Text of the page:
Race Weekend Central

Going Green: It’s Time for NASCAR’s Pit-Road Rules to Change

While pit strategy didn’t dictate the outcome of Saturday’s Irwin Tools Night Race at Bristol (Aug. 27) – as has been the case lately – being the first off pit road was still crucial. It is ultimately what led to Brad Keselowski picking up his third win of the year, passing Jeff Gordon on pit road after both made their final stop.

Maybe passing isn’t a strong enough word. How about speeding?

It was a common theme on Saturday, with Keselowski and Matt Kenseth the two notable drivers that flew past their competitors on just about every stop – gaining precious track position in the process.

The biggest victim of it all, thankfully, was not any crew members or pit officials, all of whom were dangerously close to Keselowski’s drag-racing tactics. Instead, it was Gordon, who led a race-high 206 laps and for the most part was only challenged by Kenseth. He fell all the way back to fifth on the race’s final pit stop and was only able to get back up to third by the time the checkered flag flew.

It was a frustrating way to lose for the five-time BMS winner and he expressed that aggravation after the race.

“When a guy can run 60 mph down pit road and the pit-road speed is, what, 35, then something is wrong with the system,” he said before elaborating further.

“…When you have one [pit stall] and you see the other guys have one, it’s a joke that somebody can leave pit road and run that fast down pit road and then slam on the brakes. Kenseth drove by four cars and so did the [No.] 2 car when he left his pit stall. I just don’t understand it.”

A lot of fans have accused Keselowski and Kenseth of cheating because they were able to go way past the speed limit and get away with it. However, as Gordon pointed out, they aren’t to blame. It is simply a loophole in NASCAR’s pit-road system that some were able to take advantage of.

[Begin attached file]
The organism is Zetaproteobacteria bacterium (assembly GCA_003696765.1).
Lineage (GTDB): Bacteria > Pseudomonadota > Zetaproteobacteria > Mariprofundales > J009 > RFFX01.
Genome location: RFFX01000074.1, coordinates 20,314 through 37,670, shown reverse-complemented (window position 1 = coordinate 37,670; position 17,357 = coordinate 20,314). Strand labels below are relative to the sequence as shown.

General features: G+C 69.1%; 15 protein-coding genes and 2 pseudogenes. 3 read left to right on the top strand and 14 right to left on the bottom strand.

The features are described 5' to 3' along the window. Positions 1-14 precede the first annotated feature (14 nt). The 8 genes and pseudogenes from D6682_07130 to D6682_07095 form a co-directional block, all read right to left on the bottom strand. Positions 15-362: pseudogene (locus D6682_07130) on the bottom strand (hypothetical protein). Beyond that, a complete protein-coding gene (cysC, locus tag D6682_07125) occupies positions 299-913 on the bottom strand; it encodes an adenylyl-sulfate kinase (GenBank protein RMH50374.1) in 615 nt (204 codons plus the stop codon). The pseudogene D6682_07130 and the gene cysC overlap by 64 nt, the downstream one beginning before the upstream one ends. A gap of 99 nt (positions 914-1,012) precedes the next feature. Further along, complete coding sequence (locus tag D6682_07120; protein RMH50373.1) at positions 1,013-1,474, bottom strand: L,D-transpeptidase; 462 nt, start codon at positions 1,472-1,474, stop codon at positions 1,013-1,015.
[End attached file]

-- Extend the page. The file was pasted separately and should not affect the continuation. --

For those of you who are unfamiliar with how pit speed is determined, there are timing lines on pit road at which a driver must maintain a certain average speed between each. For Bristol, the pit speed is 35 mph. The reason Keselowski and Kenseth were not penalized was because they were sitting in between these lines while they were getting a pit stop.

As that takes some time, their average speed between those segment lines is going to be quite low… no matter how fast they go after the stop. With the location their pit stalls were in, once the jack dropped, they could take off and go as fast as they wanted, for a maximum amount of distance until they reached the next timing segment.

Why did it seem so much more common at Bristol than anywhere else we go to? Gordon explains that it’s worse at some tracks more than others.

“This is the one I’d say that’s most noticeable,” he said. “But Martinsville – there’s a couple of them. Everywhere we go, we look at timelines and see where there’s big gaps in the timelines and try to take advantage of them. And sometimes, it’s more risky than others because you might be pitting in between two other cars, so you’ll pick a spot or a pit stall right on a timeline to gain that advantage, but you might be blocked in.”